Similarly, the inhabitants of the attacked Syrian villages have been urged to join the Turks. This is for propaganda purposes: Turkey wants to make the world believe that the Kurdish Democratic Party (PYD) and the affiliated People's Protection Units (YPG), a mainly Kurdish militia, have suppressed their fellow countrymen to such an extent that they have now turned against them. If there are actually any voluntary fighters, then this is a miniscule group of people.

Read more: Key facts about Turkey's military offensive against Kurdish-held Afrin

The Kurds in Afrin have now joined forces with the Assad regime. Aren't they getting their hands dirty?

Who doesn't have dirty hands in Syria? Since the outbreak of violence in Syria seven years ago, the Kurds have tried to stay out of this war. Until recently, this has been quite successful. They wanted to prevent their own region from being as destroyed as the rest of the country. It was clear to the Kurds that no matter how different their political views on certain issues may be, they should all stay out of the struggle in Syria. This is because they are well aware that they cannot count on having anyone to back them up.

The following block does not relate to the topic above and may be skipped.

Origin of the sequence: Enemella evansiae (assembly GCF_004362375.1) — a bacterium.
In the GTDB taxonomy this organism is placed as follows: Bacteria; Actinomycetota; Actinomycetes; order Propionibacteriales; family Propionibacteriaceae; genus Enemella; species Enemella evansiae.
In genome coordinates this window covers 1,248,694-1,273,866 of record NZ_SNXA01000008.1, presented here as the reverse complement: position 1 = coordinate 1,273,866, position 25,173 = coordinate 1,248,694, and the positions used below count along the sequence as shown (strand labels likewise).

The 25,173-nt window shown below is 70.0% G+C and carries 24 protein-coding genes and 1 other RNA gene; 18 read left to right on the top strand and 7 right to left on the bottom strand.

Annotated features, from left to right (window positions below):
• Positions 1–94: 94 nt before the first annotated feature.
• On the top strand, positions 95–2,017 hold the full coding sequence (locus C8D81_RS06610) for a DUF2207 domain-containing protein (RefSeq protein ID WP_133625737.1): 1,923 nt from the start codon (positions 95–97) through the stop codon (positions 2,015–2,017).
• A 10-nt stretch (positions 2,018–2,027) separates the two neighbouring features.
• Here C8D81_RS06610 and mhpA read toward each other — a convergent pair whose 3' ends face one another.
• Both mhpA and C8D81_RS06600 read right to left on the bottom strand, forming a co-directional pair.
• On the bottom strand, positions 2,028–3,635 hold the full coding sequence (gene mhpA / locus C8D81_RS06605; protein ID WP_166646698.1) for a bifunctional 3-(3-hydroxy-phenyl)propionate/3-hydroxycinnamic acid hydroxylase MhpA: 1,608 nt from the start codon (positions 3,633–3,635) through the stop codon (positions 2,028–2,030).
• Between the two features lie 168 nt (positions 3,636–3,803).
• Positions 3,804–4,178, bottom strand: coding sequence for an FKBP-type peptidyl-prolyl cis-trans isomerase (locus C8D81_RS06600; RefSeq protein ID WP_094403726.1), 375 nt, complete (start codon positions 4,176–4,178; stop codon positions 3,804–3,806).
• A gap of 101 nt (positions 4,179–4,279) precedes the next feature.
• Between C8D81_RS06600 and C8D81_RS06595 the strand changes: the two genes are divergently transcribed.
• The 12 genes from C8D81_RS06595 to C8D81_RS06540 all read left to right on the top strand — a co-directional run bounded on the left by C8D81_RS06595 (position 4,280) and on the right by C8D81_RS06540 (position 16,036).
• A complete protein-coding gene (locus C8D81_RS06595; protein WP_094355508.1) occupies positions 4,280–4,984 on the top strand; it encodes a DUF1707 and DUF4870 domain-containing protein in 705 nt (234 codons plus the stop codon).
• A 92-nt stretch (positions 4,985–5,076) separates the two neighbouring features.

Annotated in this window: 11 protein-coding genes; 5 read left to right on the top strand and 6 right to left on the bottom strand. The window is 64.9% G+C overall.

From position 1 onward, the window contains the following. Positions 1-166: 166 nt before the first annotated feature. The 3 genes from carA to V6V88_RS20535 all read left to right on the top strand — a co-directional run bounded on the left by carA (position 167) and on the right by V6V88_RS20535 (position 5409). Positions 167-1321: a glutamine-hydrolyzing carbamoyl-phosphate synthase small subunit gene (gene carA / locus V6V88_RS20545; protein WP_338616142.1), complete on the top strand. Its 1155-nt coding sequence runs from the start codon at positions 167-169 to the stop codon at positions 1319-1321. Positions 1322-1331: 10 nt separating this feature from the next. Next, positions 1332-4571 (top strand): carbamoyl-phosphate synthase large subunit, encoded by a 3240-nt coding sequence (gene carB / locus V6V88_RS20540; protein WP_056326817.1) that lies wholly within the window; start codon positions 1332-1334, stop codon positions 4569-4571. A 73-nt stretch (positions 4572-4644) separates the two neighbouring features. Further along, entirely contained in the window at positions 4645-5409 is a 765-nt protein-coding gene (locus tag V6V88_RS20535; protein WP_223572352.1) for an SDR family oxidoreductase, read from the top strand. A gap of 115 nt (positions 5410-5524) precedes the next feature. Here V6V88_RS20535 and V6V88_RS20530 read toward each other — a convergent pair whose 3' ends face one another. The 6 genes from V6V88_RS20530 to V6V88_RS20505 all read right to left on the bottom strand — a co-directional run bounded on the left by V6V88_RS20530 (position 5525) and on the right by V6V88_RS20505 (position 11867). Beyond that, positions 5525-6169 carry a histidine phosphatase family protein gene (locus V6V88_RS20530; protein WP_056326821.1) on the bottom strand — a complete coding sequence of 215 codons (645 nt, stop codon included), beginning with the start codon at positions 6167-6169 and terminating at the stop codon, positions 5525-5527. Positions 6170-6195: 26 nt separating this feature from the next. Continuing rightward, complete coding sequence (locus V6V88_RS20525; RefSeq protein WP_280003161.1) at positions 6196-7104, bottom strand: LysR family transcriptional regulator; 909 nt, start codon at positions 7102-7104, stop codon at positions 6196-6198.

The fact that they were correct in this assessment is now becoming apparent. A foreign aggressor is encroaching on Syrian territory and no one is rushing to help the Kurds. In fact, people who were unable to leave their villages quickly enough have been murdered. After a few days, in order to avoid further victims, the administration in Afrin was forced to cooperate with Damascus. However, in order not to strain relations with Turkey even further, the Assad regime has allowed only unofficial troops to move into the region. The decision does not necessarily reflect the Kurds' wishes. Rather, it reflects the sheer necessity of opposing the Turkish army, for at least a while. No one knows whether this will succeed in the end, or not.

What do you think could be done to end the fighting in Afrin?

The Kurds put their trust in the US and the West. As part of this trust, they also fought together with the West against the "Islamic State" (IS). The Kurds were willing to cooperate, also to keep the region free of war and violence. Together, both the Kurds and Western forces drove out IS. Clearly, the Kurds played a decisive role in this fight.

But now the Kurds feel they have been abandoned again. They are encircled from three sides and have agreed to continue working with the West. But apparently neither the Americans, nor the other Western states are much interested in this. Turkey is NATO's second strongest army. If the Western states do not intervene now, Afrin will be taken in a very short time. For the Kurds, the question is what will happen to the 500,000 civilians, who are facing not only Turkey, but also jihadist terrorist groups. They have been waiting for a long time to fight and destroy the Kurds.

Fawzi Dilbar is a lawyer and member of the Bonn Integration Council and the Kurdish Advisory Centre YASA.

The interview was conducted by Kersten Knipp.


Kersten Knipp
Kersten Knipp Political editor with a focus on the Middle East